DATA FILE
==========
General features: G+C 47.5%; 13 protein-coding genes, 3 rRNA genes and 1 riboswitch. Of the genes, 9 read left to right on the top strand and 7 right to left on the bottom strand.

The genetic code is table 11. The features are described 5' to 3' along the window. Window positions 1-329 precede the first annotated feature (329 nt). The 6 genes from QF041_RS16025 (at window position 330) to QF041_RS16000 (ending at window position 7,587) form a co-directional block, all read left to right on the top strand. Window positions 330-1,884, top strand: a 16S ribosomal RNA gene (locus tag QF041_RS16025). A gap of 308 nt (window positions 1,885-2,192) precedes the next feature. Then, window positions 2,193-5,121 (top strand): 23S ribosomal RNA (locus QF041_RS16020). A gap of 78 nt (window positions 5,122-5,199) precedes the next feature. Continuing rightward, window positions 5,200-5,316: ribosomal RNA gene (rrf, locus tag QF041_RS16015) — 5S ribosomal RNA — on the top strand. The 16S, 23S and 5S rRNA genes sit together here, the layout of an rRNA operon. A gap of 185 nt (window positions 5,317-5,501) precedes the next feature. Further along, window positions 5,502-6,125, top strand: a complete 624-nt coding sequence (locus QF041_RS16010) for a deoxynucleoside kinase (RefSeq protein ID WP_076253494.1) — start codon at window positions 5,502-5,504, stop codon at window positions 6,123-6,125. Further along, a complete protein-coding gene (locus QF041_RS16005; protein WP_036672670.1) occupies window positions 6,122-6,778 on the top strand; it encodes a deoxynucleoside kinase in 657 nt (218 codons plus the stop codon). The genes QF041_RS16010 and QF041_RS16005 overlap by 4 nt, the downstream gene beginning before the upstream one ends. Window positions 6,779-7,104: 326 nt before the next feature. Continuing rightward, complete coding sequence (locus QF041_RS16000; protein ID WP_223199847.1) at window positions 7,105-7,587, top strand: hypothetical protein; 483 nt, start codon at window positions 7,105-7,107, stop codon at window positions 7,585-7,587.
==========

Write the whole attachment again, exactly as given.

General features: G+C 47.5%; 13 protein-coding genes, 3 rRNA genes and 1 riboswitch. Of the genes, 9 read left to right on the top strand and 7 right to left on the bottom strand.

The genetic code is table 11. The features are described 5' to 3' along the window. Window positions 1-329 precede the first annotated feature (329 nt). The 6 genes from QF041_RS16025 (at window position 330) to QF041_RS16000 (ending at window position 7,587) form a co-directional block, all read left to right on the top strand. Window positions 330-1,884, top strand: a 16S ribosomal RNA gene (locus tag QF041_RS16025). A gap of 308 nt (window positions 1,885-2,192) precedes the next feature. Then, window positions 2,193-5,121 (top strand): 23S ribosomal RNA (locus QF041_RS16020). A gap of 78 nt (window positions 5,122-5,199) precedes the next feature. Continuing rightward, window positions 5,200-5,316: ribosomal RNA gene (rrf, locus tag QF041_RS16015) — 5S ribosomal RNA — on the top strand. The 16S, 23S and 5S rRNA genes sit together here, the layout of an rRNA operon. A gap of 185 nt (window positions 5,317-5,501) precedes the next feature. Further along, window positions 5,502-6,125, top strand: a complete 624-nt coding sequence (locus QF041_RS16010) for a deoxynucleoside kinase (RefSeq protein ID WP_076253494.1) — start codon at window positions 5,502-5,504, stop codon at window positions 6,123-6,125. Further along, a complete protein-coding gene (locus QF041_RS16005; protein WP_036672670.1) occupies window positions 6,122-6,778 on the top strand; it encodes a deoxynucleoside kinase in 657 nt (218 codons plus the stop codon). The genes QF041_RS16010 and QF041_RS16005 overlap by 4 nt, the downstream gene beginning before the upstream one ends. Window positions 6,779-7,104: 326 nt before the next feature. Continuing rightward, complete coding sequence (locus QF041_RS16000; protein ID WP_223199847.1) at window positions 7,105-7,587, top strand: hypothetical protein; 483 nt, start codon at window positions 7,105-7,107, stop codon at window positions 7,585-7,587.